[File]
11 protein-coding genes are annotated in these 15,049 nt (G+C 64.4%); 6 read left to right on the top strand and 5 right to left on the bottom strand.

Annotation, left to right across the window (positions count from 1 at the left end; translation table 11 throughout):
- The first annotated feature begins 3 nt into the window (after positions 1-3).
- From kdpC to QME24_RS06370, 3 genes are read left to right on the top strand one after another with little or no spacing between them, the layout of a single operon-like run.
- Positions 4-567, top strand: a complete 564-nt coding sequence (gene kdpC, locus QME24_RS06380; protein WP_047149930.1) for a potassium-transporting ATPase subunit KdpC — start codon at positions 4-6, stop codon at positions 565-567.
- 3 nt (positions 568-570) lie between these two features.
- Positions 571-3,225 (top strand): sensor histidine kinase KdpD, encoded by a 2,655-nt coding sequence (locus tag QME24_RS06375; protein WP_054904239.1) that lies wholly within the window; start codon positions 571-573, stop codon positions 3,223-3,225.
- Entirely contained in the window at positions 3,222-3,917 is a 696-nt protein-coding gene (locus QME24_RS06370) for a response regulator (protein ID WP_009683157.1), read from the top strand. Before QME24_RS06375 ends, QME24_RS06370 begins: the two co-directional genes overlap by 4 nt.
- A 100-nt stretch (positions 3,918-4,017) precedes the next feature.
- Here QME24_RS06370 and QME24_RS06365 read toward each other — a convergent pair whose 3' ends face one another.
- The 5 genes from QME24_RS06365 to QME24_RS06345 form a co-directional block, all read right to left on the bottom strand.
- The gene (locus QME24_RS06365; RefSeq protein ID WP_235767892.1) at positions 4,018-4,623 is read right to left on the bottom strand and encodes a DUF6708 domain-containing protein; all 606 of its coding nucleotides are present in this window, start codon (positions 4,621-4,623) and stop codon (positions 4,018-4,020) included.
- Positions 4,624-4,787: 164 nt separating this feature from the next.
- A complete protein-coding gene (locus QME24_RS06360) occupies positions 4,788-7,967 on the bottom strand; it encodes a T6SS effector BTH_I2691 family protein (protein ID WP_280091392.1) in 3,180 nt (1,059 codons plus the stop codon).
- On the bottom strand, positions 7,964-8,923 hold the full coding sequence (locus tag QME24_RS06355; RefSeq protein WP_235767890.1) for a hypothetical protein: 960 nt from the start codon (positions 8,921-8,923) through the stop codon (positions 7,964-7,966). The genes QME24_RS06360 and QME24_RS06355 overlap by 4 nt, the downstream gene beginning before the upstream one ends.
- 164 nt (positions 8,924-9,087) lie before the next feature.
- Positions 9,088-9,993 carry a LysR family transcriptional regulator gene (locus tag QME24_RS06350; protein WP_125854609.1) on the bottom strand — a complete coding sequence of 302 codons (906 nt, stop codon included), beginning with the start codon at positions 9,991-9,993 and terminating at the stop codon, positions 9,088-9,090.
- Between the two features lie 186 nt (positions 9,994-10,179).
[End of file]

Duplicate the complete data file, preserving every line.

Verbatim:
11 protein-coding genes are annotated in these 15,049 nt (G+C 64.4%); 6 read left to right on the top strand and 5 right to left on the bottom strand.

Annotation, left to right across the window (positions count from 1 at the left end; translation table 11 throughout):
- The first annotated feature begins 3 nt into the window (after positions 1-3).
- From kdpC to QME24_RS06370, 3 genes are read left to right on the top strand one after another with little or no spacing between them, the layout of a single operon-like run.
- Positions 4-567, top strand: a complete 564-nt coding sequence (gene kdpC, locus QME24_RS06380; protein WP_047149930.1) for a potassium-transporting ATPase subunit KdpC — start codon at positions 4-6, stop codon at positions 565-567.
- 3 nt (positions 568-570) lie between these two features.
- Positions 571-3,225 (top strand): sensor histidine kinase KdpD, encoded by a 2,655-nt coding sequence (locus tag QME24_RS06375; protein WP_054904239.1) that lies wholly within the window; start codon positions 571-573, stop codon positions 3,223-3,225.
- Entirely contained in the window at positions 3,222-3,917 is a 696-nt protein-coding gene (locus QME24_RS06370) for a response regulator (protein ID WP_009683157.1), read from the top strand. Before QME24_RS06375 ends, QME24_RS06370 begins: the two co-directional genes overlap by 4 nt.
- A 100-nt stretch (positions 3,918-4,017) precedes the next feature.
- Here QME24_RS06370 and QME24_RS06365 read toward each other — a convergent pair whose 3' ends face one another.
- The 5 genes from QME24_RS06365 to QME24_RS06345 form a co-directional block, all read right to left on the bottom strand.
- The gene (locus QME24_RS06365; RefSeq protein ID WP_235767892.1) at positions 4,018-4,623 is read right to left on the bottom strand and encodes a DUF6708 domain-containing protein; all 606 of its coding nucleotides are present in this window, start codon (positions 4,621-4,623) and stop codon (positions 4,018-4,020) included.
- Positions 4,624-4,787: 164 nt separating this feature from the next.
- A complete protein-coding gene (locus QME24_RS06360) occupies positions 4,788-7,967 on the bottom strand; it encodes a T6SS effector BTH_I2691 family protein (protein ID WP_280091392.1) in 3,180 nt (1,059 codons plus the stop codon).
- On the bottom strand, positions 7,964-8,923 hold the full coding sequence (locus tag QME24_RS06355; RefSeq protein WP_235767890.1) for a hypothetical protein: 960 nt from the start codon (positions 8,921-8,923) through the stop codon (positions 7,964-7,966). The genes QME24_RS06360 and QME24_RS06355 overlap by 4 nt, the downstream gene beginning before the upstream one ends.
- 164 nt (positions 8,924-9,087) lie before the next feature.
- Positions 9,088-9,993 carry a LysR family transcriptional regulator gene (locus tag QME24_RS06350; protein WP_125854609.1) on the bottom strand — a complete coding sequence of 302 codons (906 nt, stop codon included), beginning with the start codon at positions 9,991-9,993 and terminating at the stop codon, positions 9,088-9,090.
- Between the two features lie 186 nt (positions 9,994-10,179).